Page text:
Last week, my family went to the Orioles-Yankees game in Baltimore. The Orioles may have the talent level of a high school baseball team, but it was a fantastic game. The Yankees won 6-4, Aaron Judge hit his first two homers of the season and Clint Frazier, a personal favorite player of mine, had the game-winning three-run bomb, his first home run since 2017. As a New York fan, it was a great game to see in person.
But talking to my mom after the game, who albeit is not the biggest sports fan in the world, she couldn’t help but have mixed feelings. The Yankees had won, and an exciting come-from-behind victory at that, but she felt a nagging guilt of sorts.
Because on that night at Camden Yards, one of the most beautiful parks in the league, there were more New York fans than Baltimore. Practically their entire section was clothed in pinstripes. Instead of feeling like she was in enemy territory, my mom wondered if the Orioles and their fans were the ones who felt like the enemy.
Opposing fan take-overs are far from a new or uncommon problem in sports. Although I wasn’t present at that particular Baltimore game, I’ve been to plenty of games at Tropicana Field in Tampa when the Rays take on the Yankees. If New York goes yard, the crowd gets loud. If a home-field Ray does the same, it’s barely a whimper.
As a Yanks fan, I have the luxury of never having to worry about feeling outnumbered at Yankee Stadium. Neither do Boston fans, or even that other New York team, even in the midst of rough seasons. But in smaller markets or areas where baseball isn’t as popular, it’s far more difficult to fill seats with home fans.
At those Yankee fan dominated Rays games, I can’t help but feel the same way my mom felt. Imagine playing for the Rays and returning home after a long road trip only to face yet another stadium filled with more opposing fans than friendly ones. Not all their games are as unbalanced as against a team with such a national fanbase, but the sad reality is that those opposing fans aren’t stealing seats from home fans. If those seats weren’t filled by opposing fans, they’d be empty.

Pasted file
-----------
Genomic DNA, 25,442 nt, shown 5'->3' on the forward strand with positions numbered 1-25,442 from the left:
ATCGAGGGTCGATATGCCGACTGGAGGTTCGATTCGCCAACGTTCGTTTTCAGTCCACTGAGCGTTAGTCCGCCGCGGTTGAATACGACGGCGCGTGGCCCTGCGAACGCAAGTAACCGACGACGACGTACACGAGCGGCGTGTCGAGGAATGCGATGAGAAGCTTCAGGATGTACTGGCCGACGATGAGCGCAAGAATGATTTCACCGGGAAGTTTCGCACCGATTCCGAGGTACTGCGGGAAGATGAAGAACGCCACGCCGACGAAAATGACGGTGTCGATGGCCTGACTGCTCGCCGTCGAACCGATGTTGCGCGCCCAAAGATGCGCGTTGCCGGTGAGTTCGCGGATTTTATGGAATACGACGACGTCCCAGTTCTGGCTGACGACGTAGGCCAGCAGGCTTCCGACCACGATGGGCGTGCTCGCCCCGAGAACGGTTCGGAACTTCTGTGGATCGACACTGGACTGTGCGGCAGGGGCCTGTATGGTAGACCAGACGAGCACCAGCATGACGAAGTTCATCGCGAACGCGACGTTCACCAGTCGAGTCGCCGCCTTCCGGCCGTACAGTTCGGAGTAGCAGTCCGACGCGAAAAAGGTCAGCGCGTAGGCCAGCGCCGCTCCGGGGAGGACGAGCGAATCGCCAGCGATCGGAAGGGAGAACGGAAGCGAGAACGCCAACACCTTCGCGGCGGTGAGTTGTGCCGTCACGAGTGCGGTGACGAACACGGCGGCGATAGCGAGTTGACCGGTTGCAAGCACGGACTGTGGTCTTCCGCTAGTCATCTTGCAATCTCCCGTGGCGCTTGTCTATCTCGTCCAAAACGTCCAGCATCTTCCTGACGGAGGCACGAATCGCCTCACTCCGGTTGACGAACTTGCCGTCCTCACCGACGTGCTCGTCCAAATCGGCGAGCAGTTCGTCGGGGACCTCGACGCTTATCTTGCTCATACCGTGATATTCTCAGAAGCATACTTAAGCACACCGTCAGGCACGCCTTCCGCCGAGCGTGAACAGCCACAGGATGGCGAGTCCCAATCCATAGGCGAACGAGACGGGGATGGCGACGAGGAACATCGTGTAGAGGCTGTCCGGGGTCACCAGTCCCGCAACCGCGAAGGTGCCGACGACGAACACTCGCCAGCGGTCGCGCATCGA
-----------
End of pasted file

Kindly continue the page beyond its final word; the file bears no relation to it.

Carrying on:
It’s tough for players, but let’s be real, they’re getting paid millions of dollars to play baseball. My greater sympathy lies with the fans, especially families who pay plenty of money only to be drowned out by the road fanbase.
Imagine a Tampa fan taking his young son or daughter to their first Rays game, eager to cheer on their team for the first time alongside other Rays fans. Instead, the family is greeted by an overpowering presence of loud, obnoxious (I can say that because I am one) Yankee fans. I wouldn’t wish that on anyone.
Part of what makes going to the stadium fun, and what justifies the price tag instead of sitting on the couch at home, is being surrounded by allied fans. Jumping for joy after a walk-off hit in your living room by yourself is one thing. Hearing an entire stadium erupt along with you is another.
So with that in mind, it’s understandable why the Camden seats see more pinstripes than orange. Orioles fans would rather sit at home and watch the game than pay to be drowned out by opposing fans.
It’s a chicken-and-the-egg situation. What casual fan is going to want to pay good money to see a struggling team alongside opposing fans, and what free agent is going to look at an empty stadium and say, ‘That’s where I want to play!’ and sign on? So the seats remain unfilled, and the team continues to struggle.
Here’s the part in the column when I explain how to fix this problem. But I don’t have a solution. There really isn’t any. Stadiums can’t screen ticket-buyers ahead of time and only let in a certain number of opposing fans, especially when they’re desperate for as many ticket sales as they can get.
Improving the product on the field is not only difficult with a sparse fanbase, but it’s not even a surefire way to get home fans in the seats. Last season, the Rays went 51-30 at home, the fourth-best mark in the entire league. With that kind of success, you would hope to see an increase in attendance. Well, they averaged just 14,000 fans per game—only the Marlins brought in less.
Does the MLB need to get out of Florida? Perhaps. But I can’t help but think about that same young Rays fan. Isn’t being outnumbered in your own park better than not having a team at all?
Fans shouldn’t feel bad for cheering on their team in an opposing team’s park. I just wish the home fans were always just as loud.